Introduction, and Chapters I-VIII
Not knowing that much about Ayn Rand apart from what I could find through google/wikipedia (no librarian points for Jess), I was surprised how much I found to empathise with in her introduction to The Fountainhead, written 25 years after its publication. One particular sentence stood out for me; when she is despondent about the failure to get published her husband convinces her
‘one cannot give up the world to those one despises’.
Now I’m sure those that myself and Rand despise would be very different (though as an idealist, I know that people are a product of their social conditioning, no one is really ‘bad’ and that to despise someone for their political views makes no sense when you can educate and illuminate them into changing them), but the passion with which she conveys her opinion is something I can identify with respecting.
The book opens with possibly the most off putting first paragraphs I’ve ever read. I had to re-read it several times to understand, and then I realised something; I was reading it too quickly. Instead of reading this book like a fast-paced feminist tract, like I did with The Golden Notebook, for example, I have to let the language wash over me, wallow in it. Because you can say what you like about the content, this is a beautifully written book, so far at least.
Roark and Keating, two apparent opposites, both leave Stanton Institute of Technology; Roark as a dismissed maverick, Keating as a graduating Golden Boy. Both wind up in New York City, both working in architecture.
Keating is everything you’re ‘supposed’ to be. He pushes himself to be in with the most important people, or at least those his capitalistic world view deems as important. Deep down Keating hates himself, he recognises what he is; a smarmy little Yes-Man, who will do anything to get to where he wants to be. The product of a pushy mother (my inner feminist is screaming ‘he’s living her life for her, she was denied this life by token of her gender and class’), Keating uses people, including(is naive the right word? More hero-worshippingly thick)Catherine, the niece of the great art critic Ellsworth Toohey (great name!).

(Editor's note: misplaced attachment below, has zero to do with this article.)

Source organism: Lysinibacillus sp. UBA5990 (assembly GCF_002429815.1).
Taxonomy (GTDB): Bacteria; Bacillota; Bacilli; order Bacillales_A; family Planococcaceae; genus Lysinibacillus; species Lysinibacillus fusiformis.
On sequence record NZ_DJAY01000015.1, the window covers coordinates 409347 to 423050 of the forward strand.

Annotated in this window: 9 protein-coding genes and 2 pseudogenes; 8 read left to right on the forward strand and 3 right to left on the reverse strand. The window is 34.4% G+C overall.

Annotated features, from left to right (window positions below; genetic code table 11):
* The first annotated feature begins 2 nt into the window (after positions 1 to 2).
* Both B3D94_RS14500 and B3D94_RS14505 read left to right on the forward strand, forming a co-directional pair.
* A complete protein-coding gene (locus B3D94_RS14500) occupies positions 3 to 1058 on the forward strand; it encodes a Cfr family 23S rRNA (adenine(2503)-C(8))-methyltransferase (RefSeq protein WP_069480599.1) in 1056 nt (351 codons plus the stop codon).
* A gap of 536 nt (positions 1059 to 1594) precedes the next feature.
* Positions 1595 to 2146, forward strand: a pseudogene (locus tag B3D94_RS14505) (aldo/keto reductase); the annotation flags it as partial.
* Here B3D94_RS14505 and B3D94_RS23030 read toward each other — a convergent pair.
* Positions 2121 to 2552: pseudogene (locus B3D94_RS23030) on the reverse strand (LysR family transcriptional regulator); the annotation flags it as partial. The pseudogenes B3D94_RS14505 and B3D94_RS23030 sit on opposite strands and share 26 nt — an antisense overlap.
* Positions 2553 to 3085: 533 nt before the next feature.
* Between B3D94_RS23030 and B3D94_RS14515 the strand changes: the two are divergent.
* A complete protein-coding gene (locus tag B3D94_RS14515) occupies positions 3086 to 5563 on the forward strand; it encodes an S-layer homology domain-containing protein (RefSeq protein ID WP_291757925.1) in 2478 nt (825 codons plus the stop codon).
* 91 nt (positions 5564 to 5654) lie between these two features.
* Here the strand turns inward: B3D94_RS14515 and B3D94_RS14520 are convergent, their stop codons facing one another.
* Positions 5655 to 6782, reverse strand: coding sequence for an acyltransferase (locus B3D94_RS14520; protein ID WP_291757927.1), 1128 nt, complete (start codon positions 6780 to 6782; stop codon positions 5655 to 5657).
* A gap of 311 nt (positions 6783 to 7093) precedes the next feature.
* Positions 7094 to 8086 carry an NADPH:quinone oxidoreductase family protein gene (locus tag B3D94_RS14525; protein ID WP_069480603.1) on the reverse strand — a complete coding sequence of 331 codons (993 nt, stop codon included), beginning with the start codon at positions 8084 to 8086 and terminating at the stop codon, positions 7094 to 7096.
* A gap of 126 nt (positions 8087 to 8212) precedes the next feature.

Keating however still relies heavily on the talents of Roark. At the start of the book, I though Roark perhaps a little emotionally unintelligent, however, he isn’t he is just one of those people who is ‘right’. Because he is ‘right’ he will not do things he considers ‘wrong’, no matter how much this leads him away from the line of what you’re ‘supposed’ to do. He ends up renting a room with no roof, for example, rather than work for a firm who produces work he does not agree with.
Keating is more socially powerful that Roark, in so much as he has the power to get him a job with the firm of Francon and Hayer (Francon! How much to I hate Francon! What a knob!) but Keating also relies of Roark’s creativity (though I’m sure he’d hate it to be described as such) as he has so very little of his own.
Initial thoughts- love it. It’s really well written and apart from the first paragraph (I wonder how many other people that has put off) easy to read. I hate Keating, but also feel very sorry for him. Roark I kind of love in the same way I loved Henry in The Secret History-he would annoy the shit out of me in real life but as a character is fascinating. I also identify with his principles-before-personal-gain philosophy as its one I try to live my life by (without that much success to be fair, but still…).
Catherine is a bit of a tit, but the rest of the cast of characters represent nearly every part of human nature going. I especially loved the relationship between Roark and Cameron, the renegade architect who ends up employing Roark. Considering I’ve only read 100 pages Rand has managed a complete story, and I’m really looking forward to continuing.
I also love her constant crapping on classical architecture. Now I love my flouncy tat, marble/plaster cherubs etc but sometimes it is all a bit too much. The Parthenon as a metaphor for all that is staid and unexciting is a very brave, but well executed move. To say that I know nothing at all about the history of architecture or building, I’m following it all quite well. I think.
Parts are also hilariously funny. When Roark applies for the job looking for something ‘new’ and ‘new’ means a grain silo crossed with the Parthenon I did do a little chuckle, and the fact I got that made me feel all intellectual, which made me do an even bigger chuckle cos I’m not.
I’m also spending a lot of time going ‘Mad Men! Mad Men!’, (of which I have seen one season, but thought marvellous) especially comparing Keating to Pete Campbell. Talks on twitter with Mad Men geeks have revealed that they used Rand as an influence a lot in making the show. Again, my figuring this out all by my self made me do a little smile.
As I left them, Keating is now a high-up in Francon’s office, and Roark is unemployed. This seemed a natural place to pause. I shall carry on this evening. Tally ho!